–James Dickey

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Liberty/License

“…Nobody ever became a writer just by wanting to be one. If you have anything to say, anything you feel nobody has ever said before, you have got to feel it so desperately that you will find some way to say it that nobody has ever found before, so that the thing you have to say and the way of saying it blend as one matter—as indissolubly as if they were conceived together.

Let me preach again for one moment: I mean that what you have felt and thought will by itself invent a new style so that when people talk about style they are always a little astonished at the newness of it, because they think that is only style that they are talking about, when what they are talking about is the attempt to express a new idea with such force that it will have the originality of the thought. It is an awfully lonesome business….

Nothing any good isn’t hard….”

                                                                          –F. Scott Fitzgerald

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Go Set a Poet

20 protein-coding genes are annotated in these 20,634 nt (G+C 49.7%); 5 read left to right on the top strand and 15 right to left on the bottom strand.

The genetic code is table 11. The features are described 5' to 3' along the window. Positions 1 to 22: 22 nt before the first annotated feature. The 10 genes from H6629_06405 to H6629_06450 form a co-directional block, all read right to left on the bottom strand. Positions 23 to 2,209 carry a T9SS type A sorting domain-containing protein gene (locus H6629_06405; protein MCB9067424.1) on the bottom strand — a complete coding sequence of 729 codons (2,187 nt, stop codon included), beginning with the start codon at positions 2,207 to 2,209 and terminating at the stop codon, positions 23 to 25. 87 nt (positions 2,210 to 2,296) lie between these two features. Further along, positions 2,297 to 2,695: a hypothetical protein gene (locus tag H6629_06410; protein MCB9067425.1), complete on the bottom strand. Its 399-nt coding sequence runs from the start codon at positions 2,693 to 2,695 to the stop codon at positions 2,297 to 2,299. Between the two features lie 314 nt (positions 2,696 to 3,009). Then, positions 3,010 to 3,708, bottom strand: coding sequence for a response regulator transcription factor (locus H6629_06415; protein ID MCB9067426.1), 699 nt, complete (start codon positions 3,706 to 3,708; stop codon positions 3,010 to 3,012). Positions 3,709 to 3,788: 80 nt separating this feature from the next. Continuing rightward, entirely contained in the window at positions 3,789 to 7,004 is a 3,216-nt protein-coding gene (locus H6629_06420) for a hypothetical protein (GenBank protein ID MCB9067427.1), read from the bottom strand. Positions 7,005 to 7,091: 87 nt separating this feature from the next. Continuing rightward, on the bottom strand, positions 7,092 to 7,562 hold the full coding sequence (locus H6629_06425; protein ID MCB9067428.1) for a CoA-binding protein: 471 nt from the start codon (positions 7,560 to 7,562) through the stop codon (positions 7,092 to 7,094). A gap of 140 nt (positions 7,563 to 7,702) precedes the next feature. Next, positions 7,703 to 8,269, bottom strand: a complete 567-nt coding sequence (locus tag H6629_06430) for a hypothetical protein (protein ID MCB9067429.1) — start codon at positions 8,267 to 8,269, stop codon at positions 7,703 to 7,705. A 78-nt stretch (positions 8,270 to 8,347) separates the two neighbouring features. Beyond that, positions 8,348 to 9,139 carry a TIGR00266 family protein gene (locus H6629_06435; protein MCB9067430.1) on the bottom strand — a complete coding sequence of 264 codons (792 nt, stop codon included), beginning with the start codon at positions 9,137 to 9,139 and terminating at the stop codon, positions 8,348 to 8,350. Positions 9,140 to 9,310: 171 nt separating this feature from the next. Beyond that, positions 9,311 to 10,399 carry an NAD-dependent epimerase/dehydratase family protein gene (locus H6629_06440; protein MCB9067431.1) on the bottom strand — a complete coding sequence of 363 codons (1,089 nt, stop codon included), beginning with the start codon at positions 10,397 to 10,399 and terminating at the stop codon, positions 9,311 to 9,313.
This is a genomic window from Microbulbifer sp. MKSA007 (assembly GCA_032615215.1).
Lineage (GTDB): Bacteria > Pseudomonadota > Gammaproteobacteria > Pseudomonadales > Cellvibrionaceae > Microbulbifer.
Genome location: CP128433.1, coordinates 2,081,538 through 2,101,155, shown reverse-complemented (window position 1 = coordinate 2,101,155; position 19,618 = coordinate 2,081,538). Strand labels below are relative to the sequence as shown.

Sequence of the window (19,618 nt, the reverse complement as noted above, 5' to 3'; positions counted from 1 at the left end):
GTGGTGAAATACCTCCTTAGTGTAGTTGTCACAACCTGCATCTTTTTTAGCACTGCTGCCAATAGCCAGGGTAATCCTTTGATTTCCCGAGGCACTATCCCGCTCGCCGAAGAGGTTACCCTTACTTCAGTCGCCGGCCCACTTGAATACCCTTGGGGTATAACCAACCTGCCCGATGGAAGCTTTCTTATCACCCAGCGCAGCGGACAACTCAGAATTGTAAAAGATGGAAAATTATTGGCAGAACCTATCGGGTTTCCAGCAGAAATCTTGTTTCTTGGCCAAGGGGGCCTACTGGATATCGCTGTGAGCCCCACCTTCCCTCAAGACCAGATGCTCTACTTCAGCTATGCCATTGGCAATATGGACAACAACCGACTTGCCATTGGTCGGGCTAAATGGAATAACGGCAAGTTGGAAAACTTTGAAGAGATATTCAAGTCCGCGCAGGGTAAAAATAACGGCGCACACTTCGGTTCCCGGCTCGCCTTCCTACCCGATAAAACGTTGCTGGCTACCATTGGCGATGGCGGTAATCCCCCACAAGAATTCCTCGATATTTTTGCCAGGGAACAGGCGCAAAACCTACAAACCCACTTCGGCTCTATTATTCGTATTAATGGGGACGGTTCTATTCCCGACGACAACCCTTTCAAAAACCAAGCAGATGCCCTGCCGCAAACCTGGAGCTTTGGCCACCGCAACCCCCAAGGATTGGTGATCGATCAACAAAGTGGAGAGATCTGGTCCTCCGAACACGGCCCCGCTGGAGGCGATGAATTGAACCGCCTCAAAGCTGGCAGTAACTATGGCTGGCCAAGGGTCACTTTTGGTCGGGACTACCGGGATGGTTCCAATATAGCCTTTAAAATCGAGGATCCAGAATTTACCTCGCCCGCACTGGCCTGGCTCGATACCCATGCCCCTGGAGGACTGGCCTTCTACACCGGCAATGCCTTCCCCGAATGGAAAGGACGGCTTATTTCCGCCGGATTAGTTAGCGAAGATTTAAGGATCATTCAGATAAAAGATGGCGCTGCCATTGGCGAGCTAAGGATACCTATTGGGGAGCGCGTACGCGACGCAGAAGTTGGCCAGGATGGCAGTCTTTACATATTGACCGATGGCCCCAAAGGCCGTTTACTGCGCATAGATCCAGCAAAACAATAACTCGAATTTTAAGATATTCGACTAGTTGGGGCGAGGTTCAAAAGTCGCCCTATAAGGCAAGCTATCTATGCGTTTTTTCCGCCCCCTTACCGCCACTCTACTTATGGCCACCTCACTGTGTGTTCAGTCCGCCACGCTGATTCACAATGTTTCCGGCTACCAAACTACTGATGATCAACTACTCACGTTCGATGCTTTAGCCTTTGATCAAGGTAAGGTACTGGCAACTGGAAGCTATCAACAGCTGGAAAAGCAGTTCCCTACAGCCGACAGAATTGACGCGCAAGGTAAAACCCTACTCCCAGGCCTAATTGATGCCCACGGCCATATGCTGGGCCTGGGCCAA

“The first discipline is the realization that there is a discipline—that all art begins and ends with discipline, that any art is first and foremost a craft. We have gone far enough on the road to self-indulgence now to know that. The man who announces to the world that he is going to ‘do his thing’ is like the amateur on the high-diving platform who flings himself into the void shouting at the judges that he is going to do whatever comes naturally. He will land on his ass. Naturally. You’d think, to listen to the loudspeakers that surround us, that no man had ever tried to ‘do his thing’ before. Every poet worth reading has, but those really worth reading have understood that to do your thing you have to learn first what your thing is and second how to go about doing it. The first is learned by the difficult labor of living, the second by the endless discipline of writing and rewriting and rerewriting. There are no shortcuts. Young writers a while back, misreading Bill Williams, decided to ignore the fact that poems are made of words as sounds as well as of words as signs—decided not to learn the art of words as sounds, not to be bothered with it. They were not interested in poems. They were interested in doing their thing. They did—and that was that.”